I’m starting a blog post on Tuesdays called “Tools of the Trade Tuesday.” Each week I’ll feature a brief glimpse into some of the tools and materials that I use in the studio in the creation of my paintings.
Today’s Tool of the Trade is a paint tube wringer. This is by far the tool that with which I have had the most fun. I bought the tube wringer during an impulsive buy at one of my local art supplies stores. I had previously bought a plastic tube wringer, but it didn’t happen to work out — the plastic tube wringer actually broke while I was using it.
When I found this heavy-duty industrial metal paint tube wringer by Gill Manufacturing, I was pleasantly surprised by how effective, durable, and strong the squeezing mechanism worked! Looking at the images above, many of my paint tubes get to the point when (1) I can only get so much out of them from hand-squeezing in the middle or (2) by rolling the end up. Even after rolling the bottom up, there’s still almost always some paint left at the very end that is wasted.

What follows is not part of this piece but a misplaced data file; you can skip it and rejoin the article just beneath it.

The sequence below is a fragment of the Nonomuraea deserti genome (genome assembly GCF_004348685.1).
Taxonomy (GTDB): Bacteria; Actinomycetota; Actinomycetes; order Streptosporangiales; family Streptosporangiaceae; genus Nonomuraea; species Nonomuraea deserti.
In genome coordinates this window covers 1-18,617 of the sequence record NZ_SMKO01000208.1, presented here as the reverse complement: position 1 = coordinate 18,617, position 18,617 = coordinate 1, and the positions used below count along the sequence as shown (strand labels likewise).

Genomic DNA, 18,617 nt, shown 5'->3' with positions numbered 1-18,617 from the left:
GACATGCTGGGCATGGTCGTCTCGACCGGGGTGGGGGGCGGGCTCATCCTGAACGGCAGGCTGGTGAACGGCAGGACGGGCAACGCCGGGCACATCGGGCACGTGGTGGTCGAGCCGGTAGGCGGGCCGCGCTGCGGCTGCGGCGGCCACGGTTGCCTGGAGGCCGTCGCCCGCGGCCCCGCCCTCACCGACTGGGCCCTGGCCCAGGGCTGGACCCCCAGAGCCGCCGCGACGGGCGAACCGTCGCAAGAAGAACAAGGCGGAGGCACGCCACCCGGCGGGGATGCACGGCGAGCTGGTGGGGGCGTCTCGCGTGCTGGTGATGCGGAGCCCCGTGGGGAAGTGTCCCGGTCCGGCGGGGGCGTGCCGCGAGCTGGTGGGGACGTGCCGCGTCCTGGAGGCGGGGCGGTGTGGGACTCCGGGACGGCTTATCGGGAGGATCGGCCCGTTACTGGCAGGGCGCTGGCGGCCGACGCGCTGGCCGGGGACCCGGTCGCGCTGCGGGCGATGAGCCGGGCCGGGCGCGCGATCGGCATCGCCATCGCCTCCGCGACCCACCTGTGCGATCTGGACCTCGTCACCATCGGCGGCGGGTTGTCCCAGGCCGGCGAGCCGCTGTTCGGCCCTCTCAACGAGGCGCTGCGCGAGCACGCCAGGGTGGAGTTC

Enter the tube wringer (3), insert the bottom of the tube into the interlocking gears, close it and squeeze the handle while turning the lever. This results in (4) a perfectly crinkly, flattened end of the tube the formerly held paint. (5) Now all the rest of the paint from the very bottom has been pushed up to the opening.
I highly recommend skipping the plastic tube wringers and going straight to this heavy-duty one (I went through three plastic ones before I learned from my mistake).
Also, turning the lever to squeeze the snot out of the paint tube can be really satisfying on a particularly day full of many frustrations. Just before to stop squeezing once the gears have gotten up to the bulk of the remaining paint, or else you may squeeze the cap right off.
Have you tried this metal paint tube wringer? Let me know about your experience!
* Just for the record, I’m not being paid or compensated by the product featured here, I’m just giving a review based on my experiences.